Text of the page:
Other voices: Are legislative leaders fish-flopping on us? | TheUnion.com
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Other voices: Are legislative leaders fish-flopping on us?

Assembly Speaker John Perez (D-Los Angeles) recently made a “once in a lifetime” visit to the North Coast to meet with a small group of environmentally minded Mendocino Democrats.

Perez was there at the invitation of local legislators, Assembly members Noreen Evans and Wes Chesbro. And he also came to enjoy local seafood.

On the list of topics discussed were the high-handed tactics being used by the state’s consultants to rush through a complex, top-down Marine Life Protection Act (MLPA).



The local Democrats expressed concern that instead of focusing on real and emerging threats of new oil drilling, wave energy and other forms of industrial uses of the ocean and the ever present threat from degraded water quality, marine protected areas (MPA) are instead only targeting subsistence, recreational and commercial fishing – critical elements of the local economy and culture.

Speaker Perez sympathized with the local attendees by sharing a concern regarding the city of Maywood in his district where citizens get blue, green or tan water from their taps – rendering it undrinkable. Certainly, those present surmised he knew that MPAs are being pushed in Southern California where they also just punish fishermen without any attention to real ocean threats, like water quality.




Assembly members Evans and Chesbro also understand the questionable implementation of state law. They shared concerns about the process, incomplete science, and inappropriately focused priorities.

The locals felt like they had been heard.

But not so fast. It turns out just days before his trip to the North Coast, Speaker Perez had sent a letter to the Fish and Game Commission advocating for the “strongest possible” MPAs knowing, one presumes, that it simply meant the most expansive restrictions on fishing and fishing related small businesses and jobs.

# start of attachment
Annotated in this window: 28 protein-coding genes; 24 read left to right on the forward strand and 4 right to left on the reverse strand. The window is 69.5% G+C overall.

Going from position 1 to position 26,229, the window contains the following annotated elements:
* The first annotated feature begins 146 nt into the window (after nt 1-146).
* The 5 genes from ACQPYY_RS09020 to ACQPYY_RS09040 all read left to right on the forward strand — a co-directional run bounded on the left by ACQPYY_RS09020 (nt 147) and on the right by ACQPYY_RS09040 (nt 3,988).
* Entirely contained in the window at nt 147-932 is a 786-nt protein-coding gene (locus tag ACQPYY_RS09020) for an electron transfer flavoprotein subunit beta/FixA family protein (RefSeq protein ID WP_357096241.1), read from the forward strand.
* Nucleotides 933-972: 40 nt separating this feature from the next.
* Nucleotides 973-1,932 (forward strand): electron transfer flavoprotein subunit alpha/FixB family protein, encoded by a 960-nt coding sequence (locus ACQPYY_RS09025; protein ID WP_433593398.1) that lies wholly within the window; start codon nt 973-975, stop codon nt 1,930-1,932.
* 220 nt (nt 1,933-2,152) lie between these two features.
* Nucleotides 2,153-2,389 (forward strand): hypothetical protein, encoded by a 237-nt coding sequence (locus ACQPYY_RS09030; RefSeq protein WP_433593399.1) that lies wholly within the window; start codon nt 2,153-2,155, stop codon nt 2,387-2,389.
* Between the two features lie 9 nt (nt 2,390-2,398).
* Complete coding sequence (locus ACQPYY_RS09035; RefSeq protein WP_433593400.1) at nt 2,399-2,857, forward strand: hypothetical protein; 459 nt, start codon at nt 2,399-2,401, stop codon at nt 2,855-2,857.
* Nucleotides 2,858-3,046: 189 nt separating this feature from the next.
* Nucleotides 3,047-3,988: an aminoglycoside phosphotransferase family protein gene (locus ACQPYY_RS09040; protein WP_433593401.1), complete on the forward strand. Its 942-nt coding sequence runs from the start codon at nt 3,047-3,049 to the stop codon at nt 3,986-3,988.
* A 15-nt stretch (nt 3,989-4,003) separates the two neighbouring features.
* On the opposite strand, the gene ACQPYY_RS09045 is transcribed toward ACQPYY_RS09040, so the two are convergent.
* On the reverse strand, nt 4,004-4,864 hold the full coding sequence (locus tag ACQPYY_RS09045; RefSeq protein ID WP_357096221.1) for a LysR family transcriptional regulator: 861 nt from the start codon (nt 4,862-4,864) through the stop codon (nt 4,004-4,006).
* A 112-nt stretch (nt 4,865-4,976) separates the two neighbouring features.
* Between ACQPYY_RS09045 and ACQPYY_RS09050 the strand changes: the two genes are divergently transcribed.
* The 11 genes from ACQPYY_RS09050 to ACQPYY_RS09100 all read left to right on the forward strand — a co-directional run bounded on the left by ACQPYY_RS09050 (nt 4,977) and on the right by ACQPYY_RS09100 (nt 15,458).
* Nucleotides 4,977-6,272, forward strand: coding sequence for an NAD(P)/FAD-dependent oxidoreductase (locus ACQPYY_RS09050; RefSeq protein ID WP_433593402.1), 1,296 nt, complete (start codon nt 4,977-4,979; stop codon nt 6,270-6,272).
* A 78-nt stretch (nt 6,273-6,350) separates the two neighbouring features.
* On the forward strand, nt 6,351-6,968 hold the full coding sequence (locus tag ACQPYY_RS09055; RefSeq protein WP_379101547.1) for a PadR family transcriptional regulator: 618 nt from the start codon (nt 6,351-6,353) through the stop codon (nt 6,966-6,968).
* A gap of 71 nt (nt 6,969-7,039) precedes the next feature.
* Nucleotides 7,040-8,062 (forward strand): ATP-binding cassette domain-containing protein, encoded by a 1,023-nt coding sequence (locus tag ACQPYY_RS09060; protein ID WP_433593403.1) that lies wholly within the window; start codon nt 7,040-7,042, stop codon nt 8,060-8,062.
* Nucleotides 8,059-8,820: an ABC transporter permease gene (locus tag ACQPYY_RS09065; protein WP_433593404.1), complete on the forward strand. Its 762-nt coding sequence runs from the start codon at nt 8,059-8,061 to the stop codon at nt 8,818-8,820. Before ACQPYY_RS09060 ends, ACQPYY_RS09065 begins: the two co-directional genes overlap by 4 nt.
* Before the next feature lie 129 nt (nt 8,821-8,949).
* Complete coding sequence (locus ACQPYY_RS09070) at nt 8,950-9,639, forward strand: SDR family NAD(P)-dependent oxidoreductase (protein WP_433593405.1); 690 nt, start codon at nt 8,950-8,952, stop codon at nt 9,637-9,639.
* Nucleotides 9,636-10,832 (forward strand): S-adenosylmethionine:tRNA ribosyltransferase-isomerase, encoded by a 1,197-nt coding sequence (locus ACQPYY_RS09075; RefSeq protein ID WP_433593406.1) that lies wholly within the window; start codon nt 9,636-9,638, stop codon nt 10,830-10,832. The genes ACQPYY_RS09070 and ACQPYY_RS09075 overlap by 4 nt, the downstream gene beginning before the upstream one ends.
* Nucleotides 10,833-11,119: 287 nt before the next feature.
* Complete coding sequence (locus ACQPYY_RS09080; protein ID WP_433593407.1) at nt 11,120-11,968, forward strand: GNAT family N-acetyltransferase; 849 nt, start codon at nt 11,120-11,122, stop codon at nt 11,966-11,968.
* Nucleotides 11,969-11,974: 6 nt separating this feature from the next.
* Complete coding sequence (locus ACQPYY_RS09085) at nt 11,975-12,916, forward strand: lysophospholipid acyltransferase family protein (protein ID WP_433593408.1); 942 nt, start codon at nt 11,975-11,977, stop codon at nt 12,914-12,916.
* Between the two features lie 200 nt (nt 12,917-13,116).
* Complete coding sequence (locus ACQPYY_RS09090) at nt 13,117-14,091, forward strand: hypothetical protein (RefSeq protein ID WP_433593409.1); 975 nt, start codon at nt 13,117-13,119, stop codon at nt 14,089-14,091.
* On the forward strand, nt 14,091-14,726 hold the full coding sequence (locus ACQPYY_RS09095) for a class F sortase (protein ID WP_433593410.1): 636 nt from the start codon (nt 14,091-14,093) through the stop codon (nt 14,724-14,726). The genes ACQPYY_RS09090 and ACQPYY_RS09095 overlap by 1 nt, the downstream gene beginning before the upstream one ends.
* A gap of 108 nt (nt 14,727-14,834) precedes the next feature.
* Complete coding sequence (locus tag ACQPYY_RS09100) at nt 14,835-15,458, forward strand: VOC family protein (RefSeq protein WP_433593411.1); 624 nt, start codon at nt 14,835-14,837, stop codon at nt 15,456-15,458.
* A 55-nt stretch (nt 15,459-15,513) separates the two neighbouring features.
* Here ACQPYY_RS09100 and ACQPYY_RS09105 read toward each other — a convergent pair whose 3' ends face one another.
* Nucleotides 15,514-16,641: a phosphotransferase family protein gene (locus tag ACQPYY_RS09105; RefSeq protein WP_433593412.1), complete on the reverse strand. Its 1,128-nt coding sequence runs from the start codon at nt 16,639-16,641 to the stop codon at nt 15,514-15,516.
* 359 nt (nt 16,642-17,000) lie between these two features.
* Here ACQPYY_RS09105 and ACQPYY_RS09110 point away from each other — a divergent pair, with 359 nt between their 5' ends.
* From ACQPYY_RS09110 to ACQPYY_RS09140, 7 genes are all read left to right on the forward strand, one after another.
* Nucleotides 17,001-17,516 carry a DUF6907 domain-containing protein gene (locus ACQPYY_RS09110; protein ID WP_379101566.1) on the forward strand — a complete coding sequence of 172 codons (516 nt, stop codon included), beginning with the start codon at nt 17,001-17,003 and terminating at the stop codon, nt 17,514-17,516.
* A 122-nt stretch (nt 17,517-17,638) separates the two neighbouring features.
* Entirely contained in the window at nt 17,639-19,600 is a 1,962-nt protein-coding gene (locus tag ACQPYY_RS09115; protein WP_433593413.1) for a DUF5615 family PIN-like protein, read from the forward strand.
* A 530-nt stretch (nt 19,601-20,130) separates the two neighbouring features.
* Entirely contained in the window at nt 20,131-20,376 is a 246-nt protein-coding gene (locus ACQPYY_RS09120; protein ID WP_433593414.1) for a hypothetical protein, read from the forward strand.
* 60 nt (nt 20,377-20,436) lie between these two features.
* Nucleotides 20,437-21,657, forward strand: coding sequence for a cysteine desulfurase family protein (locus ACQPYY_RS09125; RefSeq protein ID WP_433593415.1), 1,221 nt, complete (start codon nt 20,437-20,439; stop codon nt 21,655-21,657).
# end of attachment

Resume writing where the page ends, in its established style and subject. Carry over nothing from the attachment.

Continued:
However, the real question local voters need to ask is, did their local legislators know that the Speaker was misleading their constituents and do they agree with their leader or with their constituents?

The Speaker’s letter repeats worn out PR spin about restoring fish resources, protecting ocean health, and using the best science. But the facts simply don’t support any of his statements.

As early as 2005, the National Marine Fisheries Service (NMFS) documented that no over-fishing was going on in the Pacific Northwest and several fisheries that had previously experienced overfishing were on the rebound.

More recently in 2009, world renowned researchers Boris Worm and Ray Hilborn led a team examining fisheries worldwide and concluded that fisheries off California are among the best protected in the world and that good management here was, in fact, pushing fishing efforts to areas in the world with poor management protection.

Closer to home, the California Department of Fish and Game reports no state fisheries are in crisis. And the science team advising the MPA effort concluded that MPAs will have negligible and uncertain value to fisheries, but significant and predictable costs.

Realizing that MPAs only regulate already well-regulated fishing, one wonders what MPA proponents, and what Speaker Perez, are talking about when they claim MPAs are critical to protect the ocean. It simply isn’t so!

Perez says he understands there are serious ocean threats other than fishing and yet he calls for adoption of the most expansive anti-fishing MPAs. He recognizes that best available science should be used and yet MPAs do not use some of the science most pertinent to California.

Does Speaker Perez know or care about any of this? Those of us meeting with him earlier this summer thought he did, until we discovered his letter advocating for an excessive MPA system.

So what’s a voter to do? Maybe we’ll add an extra splash of oil and a dash of brown water to Speaker Perez’s plate the next time he comes to Mendocino for fresh local seafood.

Jim Martin is a Trustee of the California Fisheries Coalition and the West Coast Regional Director of the Recreational Fishing Alliance. He has been engaged in the MPA adoption process since 2004.


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